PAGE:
SINGAPORE: The majority of Norwegian salmon in Singapore is safe to consume, industry players said on Thursday (Aug 1) following a contamination scare.
A recall was issued on Wednesday by the Singapore Food Agency (SFA) for a batch of Atlantic salmon from Norway, after listeria monocytogenes bacteria was detected in a sample.
The affected batch #6751 from plant F430 was brought into Singapore by importer Yu Fish. The company’s supplier in Norway had informed them of the contamination, SFA said in a media release.
In response to queries by CNA, Yu Fish said it was notified of the contamination late on Tuesday evening. It then alerted channel buyers and initiated a product recall on Wednesday morning.
"From initial feedback and estimates, majority of the affected cargo is expected to be recalled and accounted for by Thursday," Yu Fish added.
The distributor said the affected lot represents about 0.5 per cent of the 117 metric tonnes of salmon exported from Norway to Singapore last week, based on data from the Norwegian Seafood Council.
"Coupled with an expected high recall rate, therefore, the majority of the Norwegian salmon in Singapore remains totally safe to consume," it added.
"LIMITED TO A SPECIFIC BATCH"
Supermarket chain NTUC FairPrice said on Thursday it had completed a product recall of the affected batch.
"The entire batch was withdrawn before it was available for sale, with the exception of one store - FairPrice at Northpoint City," FairPrice said in a statement.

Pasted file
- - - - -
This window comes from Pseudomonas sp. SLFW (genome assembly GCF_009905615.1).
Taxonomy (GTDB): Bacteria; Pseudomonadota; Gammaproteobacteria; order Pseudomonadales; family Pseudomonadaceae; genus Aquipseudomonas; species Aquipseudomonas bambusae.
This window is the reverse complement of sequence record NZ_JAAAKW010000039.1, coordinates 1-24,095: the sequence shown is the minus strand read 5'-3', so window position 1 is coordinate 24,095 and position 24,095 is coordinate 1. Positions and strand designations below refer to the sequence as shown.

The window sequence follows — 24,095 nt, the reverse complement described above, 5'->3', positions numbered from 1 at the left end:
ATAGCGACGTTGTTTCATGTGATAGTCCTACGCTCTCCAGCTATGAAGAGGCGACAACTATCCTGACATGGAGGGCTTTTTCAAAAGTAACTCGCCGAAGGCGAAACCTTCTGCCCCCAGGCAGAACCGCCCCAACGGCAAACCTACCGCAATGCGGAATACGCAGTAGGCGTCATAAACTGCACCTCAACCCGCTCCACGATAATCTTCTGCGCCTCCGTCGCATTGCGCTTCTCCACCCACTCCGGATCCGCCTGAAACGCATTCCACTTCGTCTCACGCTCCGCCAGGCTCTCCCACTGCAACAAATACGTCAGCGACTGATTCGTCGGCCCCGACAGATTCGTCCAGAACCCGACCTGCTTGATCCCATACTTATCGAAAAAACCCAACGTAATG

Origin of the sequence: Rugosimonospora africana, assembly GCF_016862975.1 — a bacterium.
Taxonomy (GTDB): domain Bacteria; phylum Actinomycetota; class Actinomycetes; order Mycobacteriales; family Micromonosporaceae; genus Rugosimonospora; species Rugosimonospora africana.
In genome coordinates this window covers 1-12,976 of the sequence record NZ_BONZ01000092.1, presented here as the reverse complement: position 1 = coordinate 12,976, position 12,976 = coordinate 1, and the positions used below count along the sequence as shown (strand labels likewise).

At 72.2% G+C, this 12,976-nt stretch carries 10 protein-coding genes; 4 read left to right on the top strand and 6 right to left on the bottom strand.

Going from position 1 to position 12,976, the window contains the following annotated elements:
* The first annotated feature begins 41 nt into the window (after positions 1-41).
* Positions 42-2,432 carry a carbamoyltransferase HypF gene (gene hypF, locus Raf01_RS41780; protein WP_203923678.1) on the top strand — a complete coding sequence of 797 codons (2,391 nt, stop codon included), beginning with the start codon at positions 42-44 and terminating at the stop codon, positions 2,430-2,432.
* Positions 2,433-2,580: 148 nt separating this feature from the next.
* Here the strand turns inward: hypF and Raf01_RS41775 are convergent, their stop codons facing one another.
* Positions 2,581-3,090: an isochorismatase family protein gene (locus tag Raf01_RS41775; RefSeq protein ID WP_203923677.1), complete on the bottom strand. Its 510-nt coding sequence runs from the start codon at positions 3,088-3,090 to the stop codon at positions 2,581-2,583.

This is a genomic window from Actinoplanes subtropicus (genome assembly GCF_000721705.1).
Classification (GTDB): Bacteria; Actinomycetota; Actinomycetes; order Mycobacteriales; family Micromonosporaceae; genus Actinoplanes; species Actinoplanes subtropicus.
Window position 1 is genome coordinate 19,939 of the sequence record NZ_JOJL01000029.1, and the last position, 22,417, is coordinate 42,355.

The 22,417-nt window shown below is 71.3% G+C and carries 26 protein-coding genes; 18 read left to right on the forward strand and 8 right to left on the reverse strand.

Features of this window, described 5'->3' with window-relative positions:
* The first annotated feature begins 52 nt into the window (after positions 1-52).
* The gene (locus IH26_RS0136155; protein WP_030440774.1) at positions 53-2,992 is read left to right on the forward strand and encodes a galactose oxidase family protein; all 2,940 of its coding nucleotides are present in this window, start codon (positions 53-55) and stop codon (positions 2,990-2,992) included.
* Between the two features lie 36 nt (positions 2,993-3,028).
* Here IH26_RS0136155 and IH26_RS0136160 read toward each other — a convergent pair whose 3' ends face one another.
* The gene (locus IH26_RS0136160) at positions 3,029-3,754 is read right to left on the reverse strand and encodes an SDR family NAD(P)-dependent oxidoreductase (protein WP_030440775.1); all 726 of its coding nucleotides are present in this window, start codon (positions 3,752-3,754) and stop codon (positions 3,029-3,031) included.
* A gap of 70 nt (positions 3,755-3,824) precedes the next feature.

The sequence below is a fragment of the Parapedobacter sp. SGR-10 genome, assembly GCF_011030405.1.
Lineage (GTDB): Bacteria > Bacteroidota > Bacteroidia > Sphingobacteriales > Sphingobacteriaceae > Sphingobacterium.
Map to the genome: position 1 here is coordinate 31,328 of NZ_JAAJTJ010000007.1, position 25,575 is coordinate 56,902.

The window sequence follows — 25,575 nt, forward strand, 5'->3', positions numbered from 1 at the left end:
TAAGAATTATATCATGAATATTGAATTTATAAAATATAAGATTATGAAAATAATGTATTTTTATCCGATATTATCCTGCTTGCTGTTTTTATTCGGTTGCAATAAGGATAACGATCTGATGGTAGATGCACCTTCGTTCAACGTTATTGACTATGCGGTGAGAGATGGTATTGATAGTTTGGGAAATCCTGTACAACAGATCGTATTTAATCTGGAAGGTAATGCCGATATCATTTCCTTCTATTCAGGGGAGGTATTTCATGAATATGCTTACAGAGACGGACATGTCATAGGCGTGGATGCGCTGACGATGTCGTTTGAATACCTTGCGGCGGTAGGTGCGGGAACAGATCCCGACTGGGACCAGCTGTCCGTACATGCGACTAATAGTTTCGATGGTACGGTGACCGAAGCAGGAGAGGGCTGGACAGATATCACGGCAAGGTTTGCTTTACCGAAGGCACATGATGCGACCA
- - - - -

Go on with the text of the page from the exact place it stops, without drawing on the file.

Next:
It added that customers who bought Atlantic salmon from Norway from the Northpoint City outlet on Tuesday may return it to the same store with their receipt for a full refund by Aug 15.
The Norwegian Seafood Council, in a statement on behalf of salmon exporters from the country, highlighted that the bacteria finding is "limited to a specific batch", which is "being handled according to standard procedures".
It added: "As the batch is identified and correcting measures are being carried out, the vast majority of fresh Norwegian Atlantic Salmon in the marketplace is not affected and should be considered perfectly safe to eat without cooking.
"However, as this incident is ongoing we urge all seafood stakeholders to check with their suppliers to make sure your entity is not affected by this situation."
The council also said that measures put in place by SFA and the value chain indicate a functioning food safety system.
BACTERIA "OCCASIONALLY APPEARS"
The seafood industry has long had to deal with the challenges posed by listeria bacteria.
"The bacteria occasionally appears on premises where food is processed, for example on equipment that is worn or difficult to keep clean," said Yu Fish.
Listeria monocytogenes may cause listeriosis, a bacterial infection with symptoms such as fever, muscle aches and diarrhoea.
The bacteria spreads by consumption of food, and cannot be passed from one person to another. It can be killed by thorough cooking.
Customers are also advised by SFA to observe proper hygiene and safe handling of food to reduce the risk of listeriosis. This includes washing of hands after handling raw food, and keeping raw and cooked food separate.